Photos: Dickson Lee

Food review: Mayta Peruvian Kitchen and Pisco Bar

Peruvian cuisine with a touch of class is a change for the better, writes Susan Jung

Mayta Peruvian Kitchen and Pisco Bar, one of restaurant group Dining Concepts' newest ventures, replaces Blue Smoke Bar-B-Que in Lan Kwai Fong.

Gone are the neon lights, distressed wood and Americana on the walls, along with the smoked meats and huge helpings; giving way to Peruvian artefacts and more sophisticated (but casual and comfortable) decor, with a menu of ceviche, (a traditional raw fish dish) and piscos.

The change is for the better. My guest and I attempted to order something from every section of the menu and we disliked only one dish, the (HK$128). As an appetiser, it didn't work. The three steamed buns were too large (we ended up pulling off and discarding most of it), the sliced pork belly was too dry and the other fillings - chilli aioli, pickles and fried sweet potato chips - while a good mix of textures, were too scant to save the sandwiches from being heavy and dull.

Our second appetiser, a salad of quinoa, cured salmon, fava beans, avocado cream and miso dressing (HK$68), on the other hand, was light and delicate.

The ceviche clasico (HK$148), made with sea bass dressed with a tangy, citrusy and served with (Peruvian corn, the size, texture and flavour of which reminded me of hominy), sliced onion and cubes of tender sweet potato, was bright and refreshing. Just as delicious was the Andean (HK$138), a very pretty, vividly flavoured composition of thinly sliced salmon with and garnished with mild chillies and a scattering of tiny grains that turned out to be black quinoa.

For our main course, we were tempted by the Andean potato stew with crispy suckling pig leg, but ended up ordering the (HK$198). It wasn't the most attractive dish, but the homey and unlikely-sounding combination of tender beef strips with red onion, tomatoes, soy sauce, (rice), roasted banana, fried egg and french fries, was a deliciously sloppy and comforting melange, and each mouthful gave us a different flavour combination.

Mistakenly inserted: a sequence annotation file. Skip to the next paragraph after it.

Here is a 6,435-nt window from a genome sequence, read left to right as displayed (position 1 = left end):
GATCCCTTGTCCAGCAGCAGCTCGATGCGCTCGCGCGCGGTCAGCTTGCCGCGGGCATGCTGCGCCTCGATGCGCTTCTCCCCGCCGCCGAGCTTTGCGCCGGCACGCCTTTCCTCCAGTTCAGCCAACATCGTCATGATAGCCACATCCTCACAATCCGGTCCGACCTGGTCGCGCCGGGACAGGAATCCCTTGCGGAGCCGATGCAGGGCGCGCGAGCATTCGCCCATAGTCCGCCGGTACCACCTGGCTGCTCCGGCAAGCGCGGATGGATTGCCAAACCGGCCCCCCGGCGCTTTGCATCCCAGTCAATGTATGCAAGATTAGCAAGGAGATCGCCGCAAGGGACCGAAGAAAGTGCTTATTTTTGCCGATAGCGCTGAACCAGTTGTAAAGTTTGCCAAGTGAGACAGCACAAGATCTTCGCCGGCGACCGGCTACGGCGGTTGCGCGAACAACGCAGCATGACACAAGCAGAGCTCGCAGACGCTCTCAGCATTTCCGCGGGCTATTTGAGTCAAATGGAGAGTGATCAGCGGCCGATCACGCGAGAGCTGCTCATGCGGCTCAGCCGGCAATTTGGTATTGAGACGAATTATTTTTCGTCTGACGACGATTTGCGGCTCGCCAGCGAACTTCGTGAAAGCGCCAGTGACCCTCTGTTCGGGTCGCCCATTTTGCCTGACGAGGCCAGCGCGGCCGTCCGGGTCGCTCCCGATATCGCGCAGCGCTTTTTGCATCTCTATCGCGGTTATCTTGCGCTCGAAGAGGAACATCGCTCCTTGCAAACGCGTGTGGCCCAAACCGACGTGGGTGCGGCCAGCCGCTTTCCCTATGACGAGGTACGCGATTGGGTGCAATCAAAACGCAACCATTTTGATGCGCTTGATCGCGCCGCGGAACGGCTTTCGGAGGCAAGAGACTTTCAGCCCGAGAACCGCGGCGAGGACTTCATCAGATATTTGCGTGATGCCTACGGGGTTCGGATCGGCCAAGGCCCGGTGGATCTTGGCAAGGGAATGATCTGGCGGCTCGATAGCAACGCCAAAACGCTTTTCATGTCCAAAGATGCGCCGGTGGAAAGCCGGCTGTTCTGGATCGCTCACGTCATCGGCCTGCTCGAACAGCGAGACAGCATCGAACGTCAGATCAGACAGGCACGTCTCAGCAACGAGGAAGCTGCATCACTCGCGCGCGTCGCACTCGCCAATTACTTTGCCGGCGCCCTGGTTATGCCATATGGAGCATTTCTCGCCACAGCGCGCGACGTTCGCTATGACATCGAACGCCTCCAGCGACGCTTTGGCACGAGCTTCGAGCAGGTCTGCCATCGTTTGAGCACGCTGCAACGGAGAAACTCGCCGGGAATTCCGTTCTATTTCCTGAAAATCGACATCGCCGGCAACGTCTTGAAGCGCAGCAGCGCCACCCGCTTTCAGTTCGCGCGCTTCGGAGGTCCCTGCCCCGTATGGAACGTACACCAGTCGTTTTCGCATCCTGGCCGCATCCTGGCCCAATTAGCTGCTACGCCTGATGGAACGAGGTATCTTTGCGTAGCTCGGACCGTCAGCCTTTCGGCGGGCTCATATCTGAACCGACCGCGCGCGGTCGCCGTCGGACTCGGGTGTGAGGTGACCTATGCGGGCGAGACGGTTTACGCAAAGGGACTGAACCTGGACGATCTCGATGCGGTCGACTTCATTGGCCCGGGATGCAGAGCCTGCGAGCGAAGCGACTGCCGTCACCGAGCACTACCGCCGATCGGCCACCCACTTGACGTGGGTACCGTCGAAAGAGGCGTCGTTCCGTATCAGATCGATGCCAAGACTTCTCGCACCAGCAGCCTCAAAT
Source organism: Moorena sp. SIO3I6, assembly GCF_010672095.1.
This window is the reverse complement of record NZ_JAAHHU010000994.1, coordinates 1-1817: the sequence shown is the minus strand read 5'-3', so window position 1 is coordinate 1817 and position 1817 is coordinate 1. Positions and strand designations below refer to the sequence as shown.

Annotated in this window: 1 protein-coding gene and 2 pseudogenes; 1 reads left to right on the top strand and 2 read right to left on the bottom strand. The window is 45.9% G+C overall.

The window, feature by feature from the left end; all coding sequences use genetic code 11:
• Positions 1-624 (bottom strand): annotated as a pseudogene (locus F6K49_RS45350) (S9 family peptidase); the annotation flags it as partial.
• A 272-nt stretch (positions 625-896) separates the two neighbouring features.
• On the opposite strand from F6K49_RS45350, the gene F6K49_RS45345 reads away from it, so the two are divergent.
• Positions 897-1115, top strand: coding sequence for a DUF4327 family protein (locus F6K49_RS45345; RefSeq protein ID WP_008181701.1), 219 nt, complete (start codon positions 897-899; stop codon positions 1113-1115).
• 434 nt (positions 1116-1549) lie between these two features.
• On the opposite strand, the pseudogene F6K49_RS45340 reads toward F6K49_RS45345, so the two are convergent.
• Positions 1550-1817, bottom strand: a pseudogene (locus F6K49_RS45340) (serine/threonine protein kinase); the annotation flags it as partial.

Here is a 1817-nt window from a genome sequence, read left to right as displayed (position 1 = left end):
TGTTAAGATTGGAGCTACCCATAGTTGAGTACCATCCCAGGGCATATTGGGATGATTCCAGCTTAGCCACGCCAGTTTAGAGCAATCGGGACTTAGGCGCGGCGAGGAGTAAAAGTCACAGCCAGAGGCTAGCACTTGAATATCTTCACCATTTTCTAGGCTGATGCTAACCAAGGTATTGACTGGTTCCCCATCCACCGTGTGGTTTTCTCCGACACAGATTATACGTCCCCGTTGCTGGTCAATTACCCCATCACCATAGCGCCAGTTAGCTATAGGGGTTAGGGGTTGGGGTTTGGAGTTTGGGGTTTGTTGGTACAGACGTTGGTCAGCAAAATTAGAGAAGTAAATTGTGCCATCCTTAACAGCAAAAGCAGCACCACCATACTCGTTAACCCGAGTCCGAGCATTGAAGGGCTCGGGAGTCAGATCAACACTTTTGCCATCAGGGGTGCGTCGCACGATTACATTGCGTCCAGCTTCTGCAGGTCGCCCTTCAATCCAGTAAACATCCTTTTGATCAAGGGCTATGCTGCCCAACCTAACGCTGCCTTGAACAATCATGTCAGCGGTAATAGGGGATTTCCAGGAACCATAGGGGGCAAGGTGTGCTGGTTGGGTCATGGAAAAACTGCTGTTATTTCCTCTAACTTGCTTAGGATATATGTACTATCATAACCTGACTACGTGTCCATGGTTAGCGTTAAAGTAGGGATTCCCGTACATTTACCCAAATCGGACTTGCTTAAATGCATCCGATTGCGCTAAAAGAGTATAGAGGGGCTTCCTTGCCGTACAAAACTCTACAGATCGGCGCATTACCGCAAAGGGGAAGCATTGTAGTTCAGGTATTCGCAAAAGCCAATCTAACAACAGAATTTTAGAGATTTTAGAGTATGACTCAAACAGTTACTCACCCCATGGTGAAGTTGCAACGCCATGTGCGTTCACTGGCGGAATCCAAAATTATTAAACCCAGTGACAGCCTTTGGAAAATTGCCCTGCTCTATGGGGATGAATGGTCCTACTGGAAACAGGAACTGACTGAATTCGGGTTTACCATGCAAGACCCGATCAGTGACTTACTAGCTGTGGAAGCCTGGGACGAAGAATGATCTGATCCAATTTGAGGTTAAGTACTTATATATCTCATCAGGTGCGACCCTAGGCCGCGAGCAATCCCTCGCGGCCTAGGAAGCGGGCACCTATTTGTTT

After so many savoury courses, we could only manage one dessert. The pineapple - grilled, so the flavour was intense - came with a smooth, light dulce de leche, delicate quinoa cookie and olive oil ice cream (HK$68). It hit the spot and wasn't too filling or too sweet.

The service was very good. Our main waiter was friendly and engaging, and he was able to answer all our questions about the ingredients that were unfamiliar to us.

Mayta offers set lunches ranging from HK$108 plus 10 per cent to HK$128. The restaurant wasn't very busy when we visited for a weekday lunch, although we can't understand why because the food is good and the location on the third floor of an office building means it's away from the bustling Central crowds.



This article appeared in the South China Morning Post print edition as: Continental shift